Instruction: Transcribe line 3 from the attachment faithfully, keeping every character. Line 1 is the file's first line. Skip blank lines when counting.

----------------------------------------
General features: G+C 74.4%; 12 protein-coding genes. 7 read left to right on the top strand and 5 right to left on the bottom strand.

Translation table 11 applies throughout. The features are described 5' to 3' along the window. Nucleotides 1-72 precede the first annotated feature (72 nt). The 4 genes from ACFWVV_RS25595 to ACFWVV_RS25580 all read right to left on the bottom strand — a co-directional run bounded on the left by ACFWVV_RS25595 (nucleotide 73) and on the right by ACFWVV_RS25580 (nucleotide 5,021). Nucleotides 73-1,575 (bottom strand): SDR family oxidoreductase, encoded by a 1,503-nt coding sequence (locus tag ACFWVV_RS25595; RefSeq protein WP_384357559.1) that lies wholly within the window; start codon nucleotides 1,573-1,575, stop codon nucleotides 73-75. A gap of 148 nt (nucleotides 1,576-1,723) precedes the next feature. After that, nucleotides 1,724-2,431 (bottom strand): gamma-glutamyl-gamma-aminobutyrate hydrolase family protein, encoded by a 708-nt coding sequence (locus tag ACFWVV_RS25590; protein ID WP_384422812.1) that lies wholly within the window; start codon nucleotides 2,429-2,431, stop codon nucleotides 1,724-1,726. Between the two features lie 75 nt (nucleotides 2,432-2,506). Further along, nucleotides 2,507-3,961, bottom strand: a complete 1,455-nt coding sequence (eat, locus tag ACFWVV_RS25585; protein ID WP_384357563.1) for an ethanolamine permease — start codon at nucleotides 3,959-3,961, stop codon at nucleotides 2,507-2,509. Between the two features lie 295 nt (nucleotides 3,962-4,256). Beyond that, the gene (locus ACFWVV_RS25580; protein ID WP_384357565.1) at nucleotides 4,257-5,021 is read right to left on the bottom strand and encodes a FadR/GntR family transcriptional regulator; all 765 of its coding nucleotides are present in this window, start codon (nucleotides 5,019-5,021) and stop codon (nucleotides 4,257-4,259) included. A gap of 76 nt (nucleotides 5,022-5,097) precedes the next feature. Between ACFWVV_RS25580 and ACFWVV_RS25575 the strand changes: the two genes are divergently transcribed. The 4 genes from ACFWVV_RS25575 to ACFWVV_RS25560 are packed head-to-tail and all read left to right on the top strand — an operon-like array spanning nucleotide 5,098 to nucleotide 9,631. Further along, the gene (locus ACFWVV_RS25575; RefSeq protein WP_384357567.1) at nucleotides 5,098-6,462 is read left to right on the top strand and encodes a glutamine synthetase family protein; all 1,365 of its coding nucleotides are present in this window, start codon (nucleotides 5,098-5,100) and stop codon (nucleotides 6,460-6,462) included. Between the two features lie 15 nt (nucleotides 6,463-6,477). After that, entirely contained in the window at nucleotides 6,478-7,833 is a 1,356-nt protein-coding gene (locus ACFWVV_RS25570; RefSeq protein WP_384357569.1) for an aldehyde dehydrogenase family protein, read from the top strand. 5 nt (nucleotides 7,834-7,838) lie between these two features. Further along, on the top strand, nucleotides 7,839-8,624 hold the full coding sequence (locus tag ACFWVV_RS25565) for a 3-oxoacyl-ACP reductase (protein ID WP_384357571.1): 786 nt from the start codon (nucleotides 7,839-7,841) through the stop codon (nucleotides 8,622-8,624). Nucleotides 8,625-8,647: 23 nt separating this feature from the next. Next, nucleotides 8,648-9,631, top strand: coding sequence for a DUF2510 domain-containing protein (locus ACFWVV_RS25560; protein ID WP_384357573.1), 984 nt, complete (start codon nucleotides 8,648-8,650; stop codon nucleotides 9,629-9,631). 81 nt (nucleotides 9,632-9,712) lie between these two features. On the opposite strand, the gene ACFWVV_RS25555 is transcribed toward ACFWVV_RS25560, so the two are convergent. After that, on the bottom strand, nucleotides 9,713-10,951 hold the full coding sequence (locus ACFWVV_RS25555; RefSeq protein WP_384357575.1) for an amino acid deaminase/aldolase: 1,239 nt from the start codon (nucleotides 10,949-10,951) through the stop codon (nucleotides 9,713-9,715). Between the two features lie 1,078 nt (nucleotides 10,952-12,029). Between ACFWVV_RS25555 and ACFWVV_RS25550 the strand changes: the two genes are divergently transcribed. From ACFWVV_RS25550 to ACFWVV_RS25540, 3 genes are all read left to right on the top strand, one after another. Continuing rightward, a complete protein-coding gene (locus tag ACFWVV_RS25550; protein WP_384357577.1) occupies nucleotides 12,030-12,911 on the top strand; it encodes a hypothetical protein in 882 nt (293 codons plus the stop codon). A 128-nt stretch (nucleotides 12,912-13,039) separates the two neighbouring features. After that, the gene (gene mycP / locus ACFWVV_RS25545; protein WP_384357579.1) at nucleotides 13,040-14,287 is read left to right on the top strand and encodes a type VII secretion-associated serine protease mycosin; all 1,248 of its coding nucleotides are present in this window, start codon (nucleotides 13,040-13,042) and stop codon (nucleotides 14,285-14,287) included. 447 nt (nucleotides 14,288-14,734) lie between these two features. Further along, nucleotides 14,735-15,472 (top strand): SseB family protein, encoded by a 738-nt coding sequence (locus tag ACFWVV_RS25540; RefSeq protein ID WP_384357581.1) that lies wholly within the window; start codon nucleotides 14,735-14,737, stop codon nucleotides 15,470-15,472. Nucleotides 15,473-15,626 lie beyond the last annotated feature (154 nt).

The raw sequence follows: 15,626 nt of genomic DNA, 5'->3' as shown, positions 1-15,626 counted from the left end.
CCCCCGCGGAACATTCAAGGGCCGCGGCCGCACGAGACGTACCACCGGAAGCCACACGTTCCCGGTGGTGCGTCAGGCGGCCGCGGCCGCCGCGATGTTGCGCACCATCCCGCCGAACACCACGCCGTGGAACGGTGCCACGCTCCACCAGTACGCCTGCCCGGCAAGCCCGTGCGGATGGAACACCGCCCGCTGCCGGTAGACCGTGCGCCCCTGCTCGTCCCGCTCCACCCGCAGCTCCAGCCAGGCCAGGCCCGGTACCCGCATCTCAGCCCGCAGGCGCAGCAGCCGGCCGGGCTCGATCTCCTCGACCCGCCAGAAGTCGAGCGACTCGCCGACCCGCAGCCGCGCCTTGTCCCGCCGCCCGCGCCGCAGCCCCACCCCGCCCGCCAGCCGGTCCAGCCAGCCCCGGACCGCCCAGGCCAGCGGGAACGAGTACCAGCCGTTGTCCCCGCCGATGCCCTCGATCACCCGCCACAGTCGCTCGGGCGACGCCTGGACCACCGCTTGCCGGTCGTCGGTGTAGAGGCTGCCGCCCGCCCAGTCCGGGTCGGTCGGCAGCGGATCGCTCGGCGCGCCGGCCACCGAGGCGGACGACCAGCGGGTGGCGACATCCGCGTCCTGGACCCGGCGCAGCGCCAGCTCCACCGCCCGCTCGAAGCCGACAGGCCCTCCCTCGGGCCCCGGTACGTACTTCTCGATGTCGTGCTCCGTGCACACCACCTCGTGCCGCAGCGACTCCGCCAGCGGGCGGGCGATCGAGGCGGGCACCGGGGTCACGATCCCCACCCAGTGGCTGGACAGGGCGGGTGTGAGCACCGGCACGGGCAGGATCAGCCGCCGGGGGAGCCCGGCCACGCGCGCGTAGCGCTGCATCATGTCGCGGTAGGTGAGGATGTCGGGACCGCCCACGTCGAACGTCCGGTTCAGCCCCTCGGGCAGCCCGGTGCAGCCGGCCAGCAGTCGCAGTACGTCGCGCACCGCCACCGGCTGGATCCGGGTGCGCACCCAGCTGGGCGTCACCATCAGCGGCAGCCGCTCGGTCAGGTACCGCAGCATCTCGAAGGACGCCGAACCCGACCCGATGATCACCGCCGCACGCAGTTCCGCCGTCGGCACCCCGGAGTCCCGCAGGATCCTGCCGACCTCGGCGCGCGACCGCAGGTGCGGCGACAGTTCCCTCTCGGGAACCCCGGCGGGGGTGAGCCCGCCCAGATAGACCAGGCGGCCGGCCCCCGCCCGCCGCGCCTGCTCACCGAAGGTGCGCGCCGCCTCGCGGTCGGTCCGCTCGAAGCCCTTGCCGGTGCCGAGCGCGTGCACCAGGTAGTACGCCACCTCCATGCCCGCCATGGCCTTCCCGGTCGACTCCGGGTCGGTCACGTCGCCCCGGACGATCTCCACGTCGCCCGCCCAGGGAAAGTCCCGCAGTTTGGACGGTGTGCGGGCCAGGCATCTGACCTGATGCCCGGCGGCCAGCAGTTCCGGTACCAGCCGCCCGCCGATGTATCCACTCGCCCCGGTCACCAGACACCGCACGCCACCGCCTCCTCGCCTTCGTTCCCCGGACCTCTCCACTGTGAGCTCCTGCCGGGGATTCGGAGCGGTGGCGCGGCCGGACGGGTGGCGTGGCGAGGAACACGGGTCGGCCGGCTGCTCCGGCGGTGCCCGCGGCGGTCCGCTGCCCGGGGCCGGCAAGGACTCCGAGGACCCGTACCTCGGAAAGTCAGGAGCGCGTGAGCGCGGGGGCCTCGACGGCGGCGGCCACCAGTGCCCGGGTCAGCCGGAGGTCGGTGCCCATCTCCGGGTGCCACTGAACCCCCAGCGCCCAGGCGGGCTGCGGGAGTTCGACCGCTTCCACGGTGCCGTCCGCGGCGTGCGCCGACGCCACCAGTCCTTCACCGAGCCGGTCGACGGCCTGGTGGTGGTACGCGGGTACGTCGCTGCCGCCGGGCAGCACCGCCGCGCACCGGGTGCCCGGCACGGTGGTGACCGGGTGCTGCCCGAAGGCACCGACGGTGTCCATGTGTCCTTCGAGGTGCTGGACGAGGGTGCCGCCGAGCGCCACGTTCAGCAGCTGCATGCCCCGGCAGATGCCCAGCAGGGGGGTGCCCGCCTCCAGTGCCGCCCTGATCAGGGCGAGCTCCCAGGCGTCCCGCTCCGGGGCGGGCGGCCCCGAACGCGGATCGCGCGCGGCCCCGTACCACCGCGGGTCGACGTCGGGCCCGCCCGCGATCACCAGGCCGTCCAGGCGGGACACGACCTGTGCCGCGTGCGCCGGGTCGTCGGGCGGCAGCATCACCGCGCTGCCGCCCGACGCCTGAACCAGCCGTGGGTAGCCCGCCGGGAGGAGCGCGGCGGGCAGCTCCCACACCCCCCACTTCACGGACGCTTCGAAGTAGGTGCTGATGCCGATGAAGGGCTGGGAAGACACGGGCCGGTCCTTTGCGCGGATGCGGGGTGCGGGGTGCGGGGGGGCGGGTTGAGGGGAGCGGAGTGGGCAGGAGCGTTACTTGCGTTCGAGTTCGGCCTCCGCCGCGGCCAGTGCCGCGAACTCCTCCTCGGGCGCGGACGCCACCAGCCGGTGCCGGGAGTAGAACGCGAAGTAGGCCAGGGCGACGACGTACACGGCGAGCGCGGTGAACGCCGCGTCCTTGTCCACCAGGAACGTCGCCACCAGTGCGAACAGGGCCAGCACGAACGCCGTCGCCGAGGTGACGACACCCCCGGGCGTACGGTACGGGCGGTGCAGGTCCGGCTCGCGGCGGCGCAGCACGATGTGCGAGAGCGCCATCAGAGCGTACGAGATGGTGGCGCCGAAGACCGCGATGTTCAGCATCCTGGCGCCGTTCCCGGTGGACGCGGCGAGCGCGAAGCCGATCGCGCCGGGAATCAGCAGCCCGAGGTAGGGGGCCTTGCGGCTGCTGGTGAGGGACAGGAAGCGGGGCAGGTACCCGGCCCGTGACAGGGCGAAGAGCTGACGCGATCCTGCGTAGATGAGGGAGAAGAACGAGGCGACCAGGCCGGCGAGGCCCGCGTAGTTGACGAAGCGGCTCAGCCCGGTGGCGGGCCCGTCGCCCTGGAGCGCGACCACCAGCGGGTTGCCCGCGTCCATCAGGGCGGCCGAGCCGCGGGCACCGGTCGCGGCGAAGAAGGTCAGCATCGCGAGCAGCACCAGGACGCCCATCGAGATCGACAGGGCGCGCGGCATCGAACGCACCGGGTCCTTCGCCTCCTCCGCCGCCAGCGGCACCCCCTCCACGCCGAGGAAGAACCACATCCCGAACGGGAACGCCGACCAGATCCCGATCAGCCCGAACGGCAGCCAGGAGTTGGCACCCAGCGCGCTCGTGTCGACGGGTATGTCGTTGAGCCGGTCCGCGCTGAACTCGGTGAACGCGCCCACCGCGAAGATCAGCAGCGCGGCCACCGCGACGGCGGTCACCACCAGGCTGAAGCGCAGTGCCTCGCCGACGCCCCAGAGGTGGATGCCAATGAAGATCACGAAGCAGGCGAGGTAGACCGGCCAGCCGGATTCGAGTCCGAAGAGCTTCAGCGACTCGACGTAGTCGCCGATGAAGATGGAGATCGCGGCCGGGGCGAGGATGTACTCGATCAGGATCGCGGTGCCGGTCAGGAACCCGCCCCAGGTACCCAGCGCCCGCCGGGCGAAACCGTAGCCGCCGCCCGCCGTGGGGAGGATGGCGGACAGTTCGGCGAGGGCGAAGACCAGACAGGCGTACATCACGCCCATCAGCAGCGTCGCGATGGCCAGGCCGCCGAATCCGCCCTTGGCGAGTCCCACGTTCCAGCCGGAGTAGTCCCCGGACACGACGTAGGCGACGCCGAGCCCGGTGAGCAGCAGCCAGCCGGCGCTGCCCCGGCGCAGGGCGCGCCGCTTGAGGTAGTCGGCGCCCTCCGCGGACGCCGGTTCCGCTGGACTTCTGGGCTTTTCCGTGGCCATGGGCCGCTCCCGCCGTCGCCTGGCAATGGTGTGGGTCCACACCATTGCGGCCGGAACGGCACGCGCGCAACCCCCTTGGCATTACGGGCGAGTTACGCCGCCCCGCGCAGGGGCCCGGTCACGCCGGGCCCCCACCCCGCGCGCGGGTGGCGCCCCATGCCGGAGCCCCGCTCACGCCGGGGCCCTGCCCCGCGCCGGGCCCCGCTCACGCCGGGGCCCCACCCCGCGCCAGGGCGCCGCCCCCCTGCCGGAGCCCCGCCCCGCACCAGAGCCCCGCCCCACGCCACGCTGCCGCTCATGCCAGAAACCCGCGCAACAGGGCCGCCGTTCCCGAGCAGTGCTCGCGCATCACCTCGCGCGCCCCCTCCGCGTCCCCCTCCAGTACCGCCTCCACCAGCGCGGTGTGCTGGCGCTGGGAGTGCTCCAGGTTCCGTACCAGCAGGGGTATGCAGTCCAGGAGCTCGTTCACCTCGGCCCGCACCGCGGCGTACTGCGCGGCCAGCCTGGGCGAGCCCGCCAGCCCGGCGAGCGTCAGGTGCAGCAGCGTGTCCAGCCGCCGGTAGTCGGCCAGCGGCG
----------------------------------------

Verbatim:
The raw sequence follows: 15,626 nt of genomic DNA, 5'->3' as shown, positions 1-15,626 counted from the left end.